UFC 173: T.J. Dillashaw Should Learn Portuguese To Defeat Renan Barao

By Luke Schmaltz
T.J. Dillashaw
Jason Silva – USA TODAY Sports

The language of MMA is the only means of communication shared by UFC 173 bantamweight title opponents Renan Barao and T.J. Dillashaw. No English for Barao, no Portuguese for Dillashaw.

Learning English would most certainly help Barao capitalize on his recent winning streak and expand his fanbase in America. Conversely, if Dillashaw decided to hit the books for some last-minute pre-fight cramming, he could step into the Octagon with a secret weapon a la Nick Diaz. This of course means the crippling tool of in-fight trash talk. Dillashaw could hit Barao with a series common Brazilian street insults and folks could honestly say that Barao never saw it coming.

Based on the Brazilian’s career of 35 straight wins, his American counterpart is going to need every advantage he can acquire if he has any chance at all. Like Chael Sonnen does whenever he sees any other fighter anywhere, Dillashaw should dole out petty insults every chance he gets. He will need to remember to pronounce clearly, to be as brash as Michael Bisping in a pre-fight interview and try not to accidentally spit his mouthpiece out.

When Dillashaw defends a takedown, he can yell at the bantamweight champ, “Xexelento!” which means low quality, or mediocre. Once the initial shock hits Barao, the challenger can follow up with a flurry of high and low strikes to further confuse him. When they are up against the cage in the clench, T.J. can mutter, “Va Lamber sabao, Barao!” telling his opponent to literally go lick soap. As Barao’s jaw drops, Dillashaw can cram it back shut with a Jon Jones-style spinning elbow.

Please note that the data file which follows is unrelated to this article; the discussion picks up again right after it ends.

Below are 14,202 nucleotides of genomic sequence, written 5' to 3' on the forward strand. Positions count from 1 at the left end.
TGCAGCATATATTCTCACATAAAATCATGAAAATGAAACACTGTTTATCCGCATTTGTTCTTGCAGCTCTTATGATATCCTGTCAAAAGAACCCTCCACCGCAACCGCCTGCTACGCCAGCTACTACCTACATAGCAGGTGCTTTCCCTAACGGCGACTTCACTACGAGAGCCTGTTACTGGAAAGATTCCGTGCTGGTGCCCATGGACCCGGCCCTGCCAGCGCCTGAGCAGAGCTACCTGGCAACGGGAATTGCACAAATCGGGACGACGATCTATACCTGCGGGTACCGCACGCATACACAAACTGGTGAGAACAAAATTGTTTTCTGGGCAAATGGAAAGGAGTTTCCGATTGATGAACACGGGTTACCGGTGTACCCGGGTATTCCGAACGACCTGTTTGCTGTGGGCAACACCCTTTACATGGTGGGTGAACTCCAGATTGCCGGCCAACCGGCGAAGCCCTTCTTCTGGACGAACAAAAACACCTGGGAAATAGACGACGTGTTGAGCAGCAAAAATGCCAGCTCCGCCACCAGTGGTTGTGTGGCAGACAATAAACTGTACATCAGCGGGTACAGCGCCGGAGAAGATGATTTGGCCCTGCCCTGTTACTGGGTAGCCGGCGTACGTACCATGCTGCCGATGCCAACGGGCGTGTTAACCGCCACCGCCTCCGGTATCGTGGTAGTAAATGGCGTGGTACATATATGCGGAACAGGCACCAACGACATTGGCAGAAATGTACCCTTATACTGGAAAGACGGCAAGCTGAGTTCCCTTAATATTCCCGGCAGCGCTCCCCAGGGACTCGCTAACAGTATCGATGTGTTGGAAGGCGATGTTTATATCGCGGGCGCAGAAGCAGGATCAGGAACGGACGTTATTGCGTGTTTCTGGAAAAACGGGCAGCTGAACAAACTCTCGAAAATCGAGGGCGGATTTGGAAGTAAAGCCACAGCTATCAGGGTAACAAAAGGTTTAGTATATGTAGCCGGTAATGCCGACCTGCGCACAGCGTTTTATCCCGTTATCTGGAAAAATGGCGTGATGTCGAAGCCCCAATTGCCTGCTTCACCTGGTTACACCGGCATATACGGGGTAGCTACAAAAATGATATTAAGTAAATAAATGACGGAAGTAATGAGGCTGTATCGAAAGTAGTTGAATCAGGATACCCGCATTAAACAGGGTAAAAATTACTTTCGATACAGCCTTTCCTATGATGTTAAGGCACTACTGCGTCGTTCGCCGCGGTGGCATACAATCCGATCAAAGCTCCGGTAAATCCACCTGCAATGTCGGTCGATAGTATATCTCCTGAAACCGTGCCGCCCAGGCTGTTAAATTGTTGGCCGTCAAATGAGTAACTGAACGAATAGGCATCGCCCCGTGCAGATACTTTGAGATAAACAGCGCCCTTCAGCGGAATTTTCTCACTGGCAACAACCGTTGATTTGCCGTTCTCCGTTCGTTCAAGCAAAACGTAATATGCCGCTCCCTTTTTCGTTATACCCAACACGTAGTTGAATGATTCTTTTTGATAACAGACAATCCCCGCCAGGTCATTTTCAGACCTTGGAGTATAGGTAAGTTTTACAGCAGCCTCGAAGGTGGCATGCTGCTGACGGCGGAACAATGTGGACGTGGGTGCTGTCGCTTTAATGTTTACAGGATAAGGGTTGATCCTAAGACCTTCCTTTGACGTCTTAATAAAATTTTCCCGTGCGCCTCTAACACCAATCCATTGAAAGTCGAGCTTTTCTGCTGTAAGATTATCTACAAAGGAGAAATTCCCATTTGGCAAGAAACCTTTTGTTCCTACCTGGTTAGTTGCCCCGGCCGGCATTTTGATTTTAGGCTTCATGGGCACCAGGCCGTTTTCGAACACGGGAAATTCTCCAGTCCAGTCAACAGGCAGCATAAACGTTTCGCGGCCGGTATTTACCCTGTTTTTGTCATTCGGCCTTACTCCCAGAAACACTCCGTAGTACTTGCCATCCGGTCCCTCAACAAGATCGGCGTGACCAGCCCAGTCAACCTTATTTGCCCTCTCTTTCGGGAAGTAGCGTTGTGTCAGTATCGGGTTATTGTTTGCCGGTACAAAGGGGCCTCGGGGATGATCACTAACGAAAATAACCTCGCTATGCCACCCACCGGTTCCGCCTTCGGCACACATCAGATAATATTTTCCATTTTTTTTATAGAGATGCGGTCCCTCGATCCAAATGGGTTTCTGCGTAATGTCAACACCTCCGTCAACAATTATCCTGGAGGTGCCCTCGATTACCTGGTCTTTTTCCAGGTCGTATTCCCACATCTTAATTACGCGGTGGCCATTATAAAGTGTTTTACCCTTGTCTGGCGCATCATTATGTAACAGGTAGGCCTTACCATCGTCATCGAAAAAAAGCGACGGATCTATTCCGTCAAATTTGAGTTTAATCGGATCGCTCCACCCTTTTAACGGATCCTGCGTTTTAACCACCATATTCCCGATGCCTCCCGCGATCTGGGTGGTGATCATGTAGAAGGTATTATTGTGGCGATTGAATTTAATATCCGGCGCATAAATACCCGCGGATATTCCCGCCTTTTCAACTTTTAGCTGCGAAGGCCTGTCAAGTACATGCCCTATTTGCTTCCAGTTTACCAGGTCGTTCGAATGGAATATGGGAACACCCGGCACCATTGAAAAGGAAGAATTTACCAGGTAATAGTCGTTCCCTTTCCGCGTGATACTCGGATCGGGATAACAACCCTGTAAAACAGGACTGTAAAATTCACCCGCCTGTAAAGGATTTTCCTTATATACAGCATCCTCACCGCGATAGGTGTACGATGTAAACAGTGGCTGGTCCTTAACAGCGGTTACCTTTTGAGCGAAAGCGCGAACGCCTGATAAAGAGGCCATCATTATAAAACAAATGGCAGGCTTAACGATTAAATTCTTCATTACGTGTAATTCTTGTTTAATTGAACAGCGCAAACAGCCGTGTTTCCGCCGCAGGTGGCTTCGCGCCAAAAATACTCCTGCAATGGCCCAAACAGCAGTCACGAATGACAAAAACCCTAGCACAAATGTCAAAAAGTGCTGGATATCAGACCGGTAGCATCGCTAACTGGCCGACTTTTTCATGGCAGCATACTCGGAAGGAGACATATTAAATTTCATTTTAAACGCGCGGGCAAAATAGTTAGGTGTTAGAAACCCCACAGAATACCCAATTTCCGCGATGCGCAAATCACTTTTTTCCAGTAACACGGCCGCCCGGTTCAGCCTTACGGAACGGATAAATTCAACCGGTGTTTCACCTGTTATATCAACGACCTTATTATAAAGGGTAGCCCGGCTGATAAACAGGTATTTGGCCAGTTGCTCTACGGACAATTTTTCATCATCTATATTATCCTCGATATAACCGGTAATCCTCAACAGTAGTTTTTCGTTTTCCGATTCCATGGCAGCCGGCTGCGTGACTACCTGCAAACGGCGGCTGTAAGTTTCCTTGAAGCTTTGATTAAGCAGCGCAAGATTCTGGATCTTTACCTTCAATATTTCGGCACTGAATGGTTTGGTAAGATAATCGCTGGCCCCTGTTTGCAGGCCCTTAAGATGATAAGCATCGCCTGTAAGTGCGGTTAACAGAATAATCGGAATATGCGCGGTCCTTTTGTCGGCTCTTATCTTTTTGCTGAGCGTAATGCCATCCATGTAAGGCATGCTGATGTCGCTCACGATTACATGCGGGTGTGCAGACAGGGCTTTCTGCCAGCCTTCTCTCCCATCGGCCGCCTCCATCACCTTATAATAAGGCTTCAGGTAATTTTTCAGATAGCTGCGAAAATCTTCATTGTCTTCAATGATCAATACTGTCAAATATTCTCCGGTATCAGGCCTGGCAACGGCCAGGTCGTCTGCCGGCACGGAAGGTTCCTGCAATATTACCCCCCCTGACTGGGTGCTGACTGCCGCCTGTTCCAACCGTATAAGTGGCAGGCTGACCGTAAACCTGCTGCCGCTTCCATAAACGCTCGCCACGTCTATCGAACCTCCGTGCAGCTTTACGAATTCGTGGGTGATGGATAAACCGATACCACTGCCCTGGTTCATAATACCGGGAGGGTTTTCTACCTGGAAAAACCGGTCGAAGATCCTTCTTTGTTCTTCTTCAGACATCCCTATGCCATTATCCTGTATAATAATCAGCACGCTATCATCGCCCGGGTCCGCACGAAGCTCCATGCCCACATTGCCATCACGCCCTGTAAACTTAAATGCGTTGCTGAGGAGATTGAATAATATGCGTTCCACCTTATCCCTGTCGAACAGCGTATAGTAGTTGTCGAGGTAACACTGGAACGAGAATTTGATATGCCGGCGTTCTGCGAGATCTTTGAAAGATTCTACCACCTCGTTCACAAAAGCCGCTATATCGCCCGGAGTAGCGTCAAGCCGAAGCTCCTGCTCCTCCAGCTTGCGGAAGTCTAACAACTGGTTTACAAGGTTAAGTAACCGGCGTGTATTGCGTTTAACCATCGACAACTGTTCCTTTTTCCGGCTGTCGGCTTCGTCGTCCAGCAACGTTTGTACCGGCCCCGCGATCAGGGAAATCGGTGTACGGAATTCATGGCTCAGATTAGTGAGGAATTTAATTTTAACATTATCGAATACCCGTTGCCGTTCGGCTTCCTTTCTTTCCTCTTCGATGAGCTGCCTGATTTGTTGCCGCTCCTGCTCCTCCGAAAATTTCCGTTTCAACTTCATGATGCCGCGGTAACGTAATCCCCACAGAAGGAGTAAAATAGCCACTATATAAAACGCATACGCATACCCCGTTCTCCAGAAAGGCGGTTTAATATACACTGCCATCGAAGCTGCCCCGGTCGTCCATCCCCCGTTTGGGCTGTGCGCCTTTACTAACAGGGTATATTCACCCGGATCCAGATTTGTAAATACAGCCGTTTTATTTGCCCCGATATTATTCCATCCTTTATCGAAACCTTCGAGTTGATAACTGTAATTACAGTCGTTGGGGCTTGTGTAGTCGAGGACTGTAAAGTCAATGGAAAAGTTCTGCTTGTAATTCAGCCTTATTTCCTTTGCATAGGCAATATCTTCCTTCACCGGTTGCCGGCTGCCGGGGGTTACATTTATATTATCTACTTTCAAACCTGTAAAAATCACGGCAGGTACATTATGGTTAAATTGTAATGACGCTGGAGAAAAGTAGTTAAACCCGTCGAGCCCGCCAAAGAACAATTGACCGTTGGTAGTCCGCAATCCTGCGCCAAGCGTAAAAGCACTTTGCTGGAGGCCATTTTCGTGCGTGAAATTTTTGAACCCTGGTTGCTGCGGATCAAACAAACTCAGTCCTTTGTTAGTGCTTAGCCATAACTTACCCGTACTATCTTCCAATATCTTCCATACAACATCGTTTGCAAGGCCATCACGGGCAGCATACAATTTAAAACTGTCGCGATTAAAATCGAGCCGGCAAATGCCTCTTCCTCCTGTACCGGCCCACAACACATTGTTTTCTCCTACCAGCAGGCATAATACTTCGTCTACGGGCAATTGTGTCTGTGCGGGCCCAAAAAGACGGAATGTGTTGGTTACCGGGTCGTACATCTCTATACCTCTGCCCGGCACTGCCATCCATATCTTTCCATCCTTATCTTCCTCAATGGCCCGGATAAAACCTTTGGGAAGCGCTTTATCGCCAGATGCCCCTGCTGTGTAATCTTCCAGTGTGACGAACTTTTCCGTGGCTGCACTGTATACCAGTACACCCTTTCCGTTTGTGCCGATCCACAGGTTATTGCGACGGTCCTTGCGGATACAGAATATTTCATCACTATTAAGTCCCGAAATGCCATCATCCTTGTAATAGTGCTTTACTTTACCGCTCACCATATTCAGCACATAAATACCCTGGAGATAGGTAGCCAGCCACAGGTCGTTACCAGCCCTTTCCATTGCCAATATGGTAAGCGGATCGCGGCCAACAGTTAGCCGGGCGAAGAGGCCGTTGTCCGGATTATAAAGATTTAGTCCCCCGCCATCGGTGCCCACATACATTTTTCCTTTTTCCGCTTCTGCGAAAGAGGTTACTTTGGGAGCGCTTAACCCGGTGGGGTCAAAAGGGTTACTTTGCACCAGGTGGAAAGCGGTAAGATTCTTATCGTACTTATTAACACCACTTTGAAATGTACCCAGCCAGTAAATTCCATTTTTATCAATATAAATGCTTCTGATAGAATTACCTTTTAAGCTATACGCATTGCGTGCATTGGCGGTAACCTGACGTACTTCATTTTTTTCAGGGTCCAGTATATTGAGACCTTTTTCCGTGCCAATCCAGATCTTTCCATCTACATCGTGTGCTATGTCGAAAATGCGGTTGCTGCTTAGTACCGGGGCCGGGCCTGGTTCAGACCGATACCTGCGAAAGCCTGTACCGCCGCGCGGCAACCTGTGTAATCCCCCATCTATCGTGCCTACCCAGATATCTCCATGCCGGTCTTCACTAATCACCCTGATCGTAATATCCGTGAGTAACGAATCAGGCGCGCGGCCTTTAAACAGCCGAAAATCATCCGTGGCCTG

Say the Brazilian goes for a rear naked choke, if the American manages to slip out, he can say, “Mala sem alca” which is used against someone unbearably boring, but literally means suitcase without a handle. The underdog can then go for a takedown and try keeping the fight on the ground where he stands a bit of a chance.

In the off chance that Dillashaw actually wins, he can smugly grunt at the ex-champ, “Sacripanta”, which is a traditional word for someone despicable. If he wants to go overboard like Tito Ortiz, he can say to his vanquished opponent, “Maracuja de gaveta”, essentially telling Barao that he is old and over the hill.

Sure, these are fairly PG-rated insults but they are actually rather appropriate given Dillashaw’s clean-cut image and boy-next-door demeanor. Heck, he might even spark a cross-cultural movement inspiring fighters to learn about the cultures of their foreign opponents before facing them in the cage. Sure, that’s a bit of a long shot, but so are the odds in this fight. They will probably just learn the cuss words and insults but hey, at least it’s a start.

Luke Schmaltz is a Combat Sports writer for RantSports.com. Follow him on Twitter @lukeschmaltz, like him on Facebook or add him to your network on Google

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